Etiquette at the theatre

Martin Azzopardi gives us his view on Etiquette at the Theatre

Etiquette in the theatre would be the same all over the world however the behaviour in the theatre in different parts of the world can differ depending on the nation and its culture. Like driving, I believe that the more North you go in Europe the more disciplined the driver is and the more South you go the more erratic. My theory is the same when it comes to etiquette in the theatre. The more South you go, the noisier and undisciplined the audience becomes. However London theatres are not full of English theatre goers but tourists from all over the world and therefore you get a mishmash of different problems from eating in the theatre to carrying the days shopping into the theatre and blocking all the aisles!

Theatregoers in Malta differ too; the ones that go and see the Opera and the ones that go and see “Maltese teatrine” will differ again. I have been involved in theatre for most of my life and most recently, here in Malta I have acquired countless pet peeves, one of them being the lack of etiquette that many audience members observe. Even the most basic of things such as turning off your mobile phone or at least putting it on silent seems to be a farfetched idea. Both as a theatre patron and as an actor, I have legitimate perspective for what I am about to write. However, I have decided not to write about actual incidents I have experienced in the theatre (I have a word limit you know) but I must mention briefly the opening of a sweet wrapper during a somber quiet scene, which killed the mood for both the actors and the audience, and another was when my neighbour, with a mobile phone big enough to watch a 3D film on, decided to update their Facebook page during the play which resulted in a screen shining brighter than the spotlight on the stage!

Here are the basics, in my humble opinion.

  1. Theatre Attire. What is appropriate or what is not? Dress for the occasion and I am not talking white tie or evening dress, but something that can be considered smart and presentable and not as if the outfit has been grabbed from a washing machine that has not been turned on.
  2. Arrive on Time . Now this might seem quite self explanatory but consider that you not only have to get to the theatre but you also have to park. You might also have to pick up your theatre tickets and there could be a problem. So get there early, have a drink at the bar and relax and maybe visit the loo before you go in or during intermission. Do not stand up half way through a scene in live theatre and leave. It not only irritates your fellow theatre goers but it distracts the Actors!
  3. Mobile phones. These should be put on Airplane Mode or Switched Off and not just put on Silent as noises are still audible. Do not speak on the phone even in a whisper. Just don’t use your phone, please. The light from the phone not only annoys the audience around you but can easily be spotted by the actors on stage. Obviously do not take any photos or video; flash photography is a real distraction.
  4. Talking and fidgeting. Do not speak during a performance; whispering can still be heard and if you have to translate the entire text of a play to your companion, then you have come to the wrong show, or with the wrong person. Other bodily noises can be equally distracting, such as coughing and sneezing which cannot be helped but do try and muffle it. Obviously yawning or snoring are also a definite no! Sit still and do not ram your elbows into your fellow theatre goers next to you. If it is a musical do not hum away no matter how familiar or popular the tune is. The exception of course, is if you are watching Panto and you are meant to be standing and singing and instead you are sitting down looking glum!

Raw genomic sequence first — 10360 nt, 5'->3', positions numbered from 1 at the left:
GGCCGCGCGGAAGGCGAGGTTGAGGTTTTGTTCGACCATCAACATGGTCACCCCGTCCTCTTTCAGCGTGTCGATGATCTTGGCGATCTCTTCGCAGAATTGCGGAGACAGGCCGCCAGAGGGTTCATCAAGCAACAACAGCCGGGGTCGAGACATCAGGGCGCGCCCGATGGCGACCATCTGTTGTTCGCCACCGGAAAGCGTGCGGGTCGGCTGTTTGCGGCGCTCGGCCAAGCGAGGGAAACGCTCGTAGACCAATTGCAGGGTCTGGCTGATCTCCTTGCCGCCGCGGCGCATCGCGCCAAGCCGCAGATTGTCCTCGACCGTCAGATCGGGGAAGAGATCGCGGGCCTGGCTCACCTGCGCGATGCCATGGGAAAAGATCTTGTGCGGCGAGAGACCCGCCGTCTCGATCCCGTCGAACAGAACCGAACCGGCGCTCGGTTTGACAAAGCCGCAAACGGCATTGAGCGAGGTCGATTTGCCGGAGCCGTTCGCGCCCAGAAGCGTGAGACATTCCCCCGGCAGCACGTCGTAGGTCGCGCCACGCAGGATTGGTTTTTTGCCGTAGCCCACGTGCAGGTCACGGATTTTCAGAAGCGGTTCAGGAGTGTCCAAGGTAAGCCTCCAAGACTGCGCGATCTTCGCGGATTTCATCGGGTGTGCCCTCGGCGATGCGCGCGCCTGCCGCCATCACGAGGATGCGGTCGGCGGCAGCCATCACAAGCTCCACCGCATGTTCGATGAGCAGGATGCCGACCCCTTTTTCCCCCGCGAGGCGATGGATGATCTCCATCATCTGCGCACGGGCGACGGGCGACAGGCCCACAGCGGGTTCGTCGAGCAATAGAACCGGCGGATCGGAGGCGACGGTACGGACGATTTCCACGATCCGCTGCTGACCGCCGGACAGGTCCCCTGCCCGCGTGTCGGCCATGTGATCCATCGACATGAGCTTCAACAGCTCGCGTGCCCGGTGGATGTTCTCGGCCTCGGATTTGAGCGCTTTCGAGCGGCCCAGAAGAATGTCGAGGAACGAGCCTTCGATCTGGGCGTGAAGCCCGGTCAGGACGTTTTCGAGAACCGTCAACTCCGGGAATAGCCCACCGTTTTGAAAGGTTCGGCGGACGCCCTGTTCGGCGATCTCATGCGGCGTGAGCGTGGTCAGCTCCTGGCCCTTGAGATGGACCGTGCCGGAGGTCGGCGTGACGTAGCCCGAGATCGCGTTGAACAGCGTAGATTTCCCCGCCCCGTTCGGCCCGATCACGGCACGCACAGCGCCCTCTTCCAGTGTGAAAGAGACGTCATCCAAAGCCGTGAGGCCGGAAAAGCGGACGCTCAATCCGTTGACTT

5. Hats and head gear. Common manners normally dictate that men should remove head gear when inside but nowadays base ball caps or other sort of fashion hats are worn by men and not taken off. This can be quite distracting if they are sitting in front of you. Women’s primped up hair, elaborate fashion statements on the head or hats can also be distracting. Try your hardest not to be too tall. Now I know you cannot help it, but be sympathetic to the short person sitting directly behind you!
  6. Clapping and Laughing. There is a whole etiquette as to when to clap and when to laugh. Just clapping when an Actor comes on stage is not on, as it can put them off. It may even cause him to forget his lines! So clap at the appropriate place such as the end of a scene or the end of an act. At the end if you think the show is worthy of a standing ovation, then stand up and don’t worry if you are the only one.
  7. Laughing is quite subjective, as what is funny for me may not be funny for anyone else. Also, how loud do you laugh? A loud laugh can be quite infectious and will get the rest of the audience going. Do not whistle or scream at the actors except for Bravo or Brava if appropriate. Now these rules in this section do not apply during Panto as you should scream and boo as much as you want!!

 

Having written all this, I ask myself “are audiences going to read this and change their habits?” Probably not but what you can do is observe all these bad practices of some and shame them after a performance.

Monique Chambers

Monique Chambers

Monique started indulge in 2011 and has since created Indulge Me GIFT and Indulge Me FOOD and volume 1 of The Artists Directory - Malta. A marketing professional by trade, Monique's passion is to promote local talent and Malta in general. Free time is her biggest indulgence, when she can tinker in her craft room or the kitchen, or be selfish with a book, the sofa and good glass of wine (of course, wearing something beautiful and with freshly coiffed hair!)

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